Ex-Blue Angels leader found guilty of allowing lewd conduct

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SAN DIEGO – The former commanding officer of the Navy’s famed Blue Angels flight demonstration squad was found guilty Monday of “failing to stop obvious and repeated instances of sexual harassment,” the Navy said.

Capt. Gregory McWherter was given a non-judicial punitive letter of reprimand, a move that is usually career-ending.

The guilty decision was made after an Admiral’s Mast was convened at Pearl Harbor by Adm. Harry Harris Jr., commander of the U.S. Pacific Fleet.

A Navy investigation had found that McWherter “witnessed, condoned, and encouraged behavior that, while juvenile and sophomoric in the beginning, ultimately and in the aggregate, became destructive, toxic and hostile,” the Navy said.

McWherter condoned “widespread lewd practices” and engaged in “inappropriate and unprofessional discussions with his junior officers.”

McWherter allowed pornography in the cockpits of the Blue Angels planes and also on a restricted website, the Navy said. He also allowed a painting depicting male genitalia on the roof of a Blue Angels building at its winter base in El Centro, Calif.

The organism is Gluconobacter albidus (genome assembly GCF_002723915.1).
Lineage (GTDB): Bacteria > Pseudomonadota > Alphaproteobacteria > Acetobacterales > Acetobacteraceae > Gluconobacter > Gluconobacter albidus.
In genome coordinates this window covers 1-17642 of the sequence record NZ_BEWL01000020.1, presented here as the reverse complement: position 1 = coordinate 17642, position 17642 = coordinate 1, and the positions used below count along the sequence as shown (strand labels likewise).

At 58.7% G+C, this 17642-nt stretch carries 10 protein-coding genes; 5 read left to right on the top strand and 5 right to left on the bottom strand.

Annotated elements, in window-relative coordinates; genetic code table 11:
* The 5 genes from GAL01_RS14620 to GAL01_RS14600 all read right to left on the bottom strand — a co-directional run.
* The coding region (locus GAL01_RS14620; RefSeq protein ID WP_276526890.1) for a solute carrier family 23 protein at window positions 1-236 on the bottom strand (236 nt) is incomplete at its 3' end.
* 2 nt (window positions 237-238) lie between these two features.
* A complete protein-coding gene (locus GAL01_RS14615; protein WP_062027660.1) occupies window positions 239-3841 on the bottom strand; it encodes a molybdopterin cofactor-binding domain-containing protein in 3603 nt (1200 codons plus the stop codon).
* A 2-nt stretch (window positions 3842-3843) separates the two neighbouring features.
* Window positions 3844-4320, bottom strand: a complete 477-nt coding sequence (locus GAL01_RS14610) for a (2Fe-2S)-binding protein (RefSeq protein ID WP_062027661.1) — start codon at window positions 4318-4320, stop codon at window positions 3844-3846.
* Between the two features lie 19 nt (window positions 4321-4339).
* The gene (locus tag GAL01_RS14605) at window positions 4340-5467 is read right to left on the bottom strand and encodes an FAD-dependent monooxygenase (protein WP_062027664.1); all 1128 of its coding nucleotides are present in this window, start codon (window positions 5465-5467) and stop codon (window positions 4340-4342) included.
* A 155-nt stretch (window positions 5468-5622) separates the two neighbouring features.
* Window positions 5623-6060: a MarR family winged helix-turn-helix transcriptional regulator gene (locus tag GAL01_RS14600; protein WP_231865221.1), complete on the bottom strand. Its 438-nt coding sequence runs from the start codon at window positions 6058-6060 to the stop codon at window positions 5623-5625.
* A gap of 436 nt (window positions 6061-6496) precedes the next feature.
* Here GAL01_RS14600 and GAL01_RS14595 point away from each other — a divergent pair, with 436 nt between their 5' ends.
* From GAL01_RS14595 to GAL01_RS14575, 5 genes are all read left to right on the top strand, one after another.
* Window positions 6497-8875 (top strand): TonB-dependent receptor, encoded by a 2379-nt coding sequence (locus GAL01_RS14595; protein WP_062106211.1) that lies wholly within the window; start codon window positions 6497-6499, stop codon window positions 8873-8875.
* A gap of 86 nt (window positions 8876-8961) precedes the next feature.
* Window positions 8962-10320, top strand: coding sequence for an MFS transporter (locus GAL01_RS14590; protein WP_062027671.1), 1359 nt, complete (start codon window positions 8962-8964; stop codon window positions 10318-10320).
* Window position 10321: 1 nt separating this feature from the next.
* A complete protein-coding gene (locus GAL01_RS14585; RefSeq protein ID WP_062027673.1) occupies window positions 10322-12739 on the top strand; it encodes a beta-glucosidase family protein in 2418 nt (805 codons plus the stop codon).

McWherter was found guilty of violating various parts of the military justice system, including failure to obey an order and conduct unbecoming an officer.

An Admiral’s Mast involves an admiral reviewing documents and listening to an officer’s explanation and then meting out any necessary punishment.

McWherter was commanding officer and flight leader of the Blue Angels from November 2008 to November 2010, and then from May 2011 to November 2012.

During the investigation, he was relieved of command as executive officer of Naval Base Coronado in April. He was set to become commanding officer of the base next year.

Several junior personnel who served with McWherter at the Blue Angels  have been given counseling about sexual harassment, the Navy said.

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